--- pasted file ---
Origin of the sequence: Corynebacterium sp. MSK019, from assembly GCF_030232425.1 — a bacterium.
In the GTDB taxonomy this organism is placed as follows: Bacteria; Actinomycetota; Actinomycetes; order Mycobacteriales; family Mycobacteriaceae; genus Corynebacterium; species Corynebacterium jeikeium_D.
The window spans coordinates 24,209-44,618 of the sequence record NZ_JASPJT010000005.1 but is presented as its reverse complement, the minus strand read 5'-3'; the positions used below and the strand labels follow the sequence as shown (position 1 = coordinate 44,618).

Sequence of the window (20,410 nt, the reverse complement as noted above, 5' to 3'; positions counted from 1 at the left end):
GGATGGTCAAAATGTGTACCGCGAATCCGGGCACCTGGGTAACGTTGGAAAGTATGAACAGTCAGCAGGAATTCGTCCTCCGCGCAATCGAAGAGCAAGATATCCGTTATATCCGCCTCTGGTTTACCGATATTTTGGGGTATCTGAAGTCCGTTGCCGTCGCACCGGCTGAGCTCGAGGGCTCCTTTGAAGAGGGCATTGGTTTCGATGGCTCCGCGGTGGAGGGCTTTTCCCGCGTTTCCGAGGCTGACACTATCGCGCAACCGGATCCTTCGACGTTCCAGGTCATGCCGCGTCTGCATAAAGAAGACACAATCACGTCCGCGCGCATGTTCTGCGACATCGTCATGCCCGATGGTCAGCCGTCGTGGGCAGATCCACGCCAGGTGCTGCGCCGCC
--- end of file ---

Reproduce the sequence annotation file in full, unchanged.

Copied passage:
Origin of the sequence: Corynebacterium sp. MSK019, from assembly GCF_030232425.1 — a bacterium.
In the GTDB taxonomy this organism is placed as follows: Bacteria; Actinomycetota; Actinomycetes; order Mycobacteriales; family Mycobacteriaceae; genus Corynebacterium; species Corynebacterium jeikeium_D.
The window spans coordinates 24,209-44,618 of the sequence record NZ_JASPJT010000005.1 but is presented as its reverse complement, the minus strand read 5'-3'; the positions used below and the strand labels follow the sequence as shown (position 1 = coordinate 44,618).

Sequence of the window (20,410 nt, the reverse complement as noted above, 5' to 3'; positions counted from 1 at the left end):
GGATGGTCAAAATGTGTACCGCGAATCCGGGCACCTGGGTAACGTTGGAAAGTATGAACAGTCAGCAGGAATTCGTCCTCCGCGCAATCGAAGAGCAAGATATCCGTTATATCCGCCTCTGGTTTACCGATATTTTGGGGTATCTGAAGTCCGTTGCCGTCGCACCGGCTGAGCTCGAGGGCTCCTTTGAAGAGGGCATTGGTTTCGATGGCTCCGCGGTGGAGGGCTTTTCCCGCGTTTCCGAGGCTGACACTATCGCGCAACCGGATCCTTCGACGTTCCAGGTCATGCCGCGTCTGCATAAAGAAGACACAATCACGTCCGCGCGCATGTTCTGCGACATCGTCATGCCCGATGGTCAGCCGTCGTGGGCAGATCCACGCCAGGTGCTGCGCCGCC